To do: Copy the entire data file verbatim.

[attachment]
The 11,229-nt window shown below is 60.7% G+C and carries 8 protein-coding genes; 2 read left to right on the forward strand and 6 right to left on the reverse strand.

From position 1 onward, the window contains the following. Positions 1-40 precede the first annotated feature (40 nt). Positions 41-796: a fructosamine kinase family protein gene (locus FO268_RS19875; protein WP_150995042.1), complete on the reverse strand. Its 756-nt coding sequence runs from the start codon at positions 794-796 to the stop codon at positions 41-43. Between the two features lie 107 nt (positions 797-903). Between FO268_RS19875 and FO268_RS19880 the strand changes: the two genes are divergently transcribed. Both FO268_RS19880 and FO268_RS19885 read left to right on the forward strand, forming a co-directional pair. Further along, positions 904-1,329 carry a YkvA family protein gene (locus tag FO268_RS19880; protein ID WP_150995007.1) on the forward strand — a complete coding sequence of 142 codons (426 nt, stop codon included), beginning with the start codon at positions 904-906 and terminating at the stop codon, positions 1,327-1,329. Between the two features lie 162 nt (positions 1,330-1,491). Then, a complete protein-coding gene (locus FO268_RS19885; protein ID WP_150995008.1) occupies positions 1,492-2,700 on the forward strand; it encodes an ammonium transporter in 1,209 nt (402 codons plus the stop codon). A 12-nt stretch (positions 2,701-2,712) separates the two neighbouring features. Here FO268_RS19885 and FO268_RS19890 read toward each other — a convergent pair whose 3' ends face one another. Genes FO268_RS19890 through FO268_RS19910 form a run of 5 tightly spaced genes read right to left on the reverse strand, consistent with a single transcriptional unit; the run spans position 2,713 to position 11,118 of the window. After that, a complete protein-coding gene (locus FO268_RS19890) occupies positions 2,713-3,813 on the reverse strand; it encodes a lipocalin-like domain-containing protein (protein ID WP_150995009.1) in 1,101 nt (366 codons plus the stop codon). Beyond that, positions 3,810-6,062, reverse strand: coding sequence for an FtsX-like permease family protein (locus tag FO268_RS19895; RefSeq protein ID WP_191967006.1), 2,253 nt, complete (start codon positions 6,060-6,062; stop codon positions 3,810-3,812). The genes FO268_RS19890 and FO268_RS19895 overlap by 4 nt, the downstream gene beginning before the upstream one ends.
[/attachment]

The 11,229-nt window shown below is 60.7% G+C and carries 8 protein-coding genes; 2 read left to right on the forward strand and 6 right to left on the reverse strand.

From position 1 onward, the window contains the following. Positions 1-40 precede the first annotated feature (40 nt). Positions 41-796: a fructosamine kinase family protein gene (locus FO268_RS19875; protein WP_150995042.1), complete on the reverse strand. Its 756-nt coding sequence runs from the start codon at positions 794-796 to the stop codon at positions 41-43. Between the two features lie 107 nt (positions 797-903). Between FO268_RS19875 and FO268_RS19880 the strand changes: the two genes are divergently transcribed. Both FO268_RS19880 and FO268_RS19885 read left to right on the forward strand, forming a co-directional pair. Further along, positions 904-1,329 carry a YkvA family protein gene (locus tag FO268_RS19880; protein ID WP_150995007.1) on the forward strand — a complete coding sequence of 142 codons (426 nt, stop codon included), beginning with the start codon at positions 904-906 and terminating at the stop codon, positions 1,327-1,329. Between the two features lie 162 nt (positions 1,330-1,491). Then, a complete protein-coding gene (locus FO268_RS19885; protein ID WP_150995008.1) occupies positions 1,492-2,700 on the forward strand; it encodes an ammonium transporter in 1,209 nt (402 codons plus the stop codon). A 12-nt stretch (positions 2,701-2,712) separates the two neighbouring features. Here FO268_RS19885 and FO268_RS19890 read toward each other — a convergent pair whose 3' ends face one another. Genes FO268_RS19890 through FO268_RS19910 form a run of 5 tightly spaced genes read right to left on the reverse strand, consistent with a single transcriptional unit; the run spans position 2,713 to position 11,118 of the window. After that, a complete protein-coding gene (locus FO268_RS19890) occupies positions 2,713-3,813 on the reverse strand; it encodes a lipocalin-like domain-containing protein (protein ID WP_150995009.1) in 1,101 nt (366 codons plus the stop codon). Beyond that, positions 3,810-6,062, reverse strand: coding sequence for an FtsX-like permease family protein (locus tag FO268_RS19895; RefSeq protein ID WP_191967006.1), 2,253 nt, complete (start codon positions 6,060-6,062; stop codon positions 3,810-3,812). The genes FO268_RS19890 and FO268_RS19895 overlap by 4 nt, the downstream gene beginning before the upstream one ends.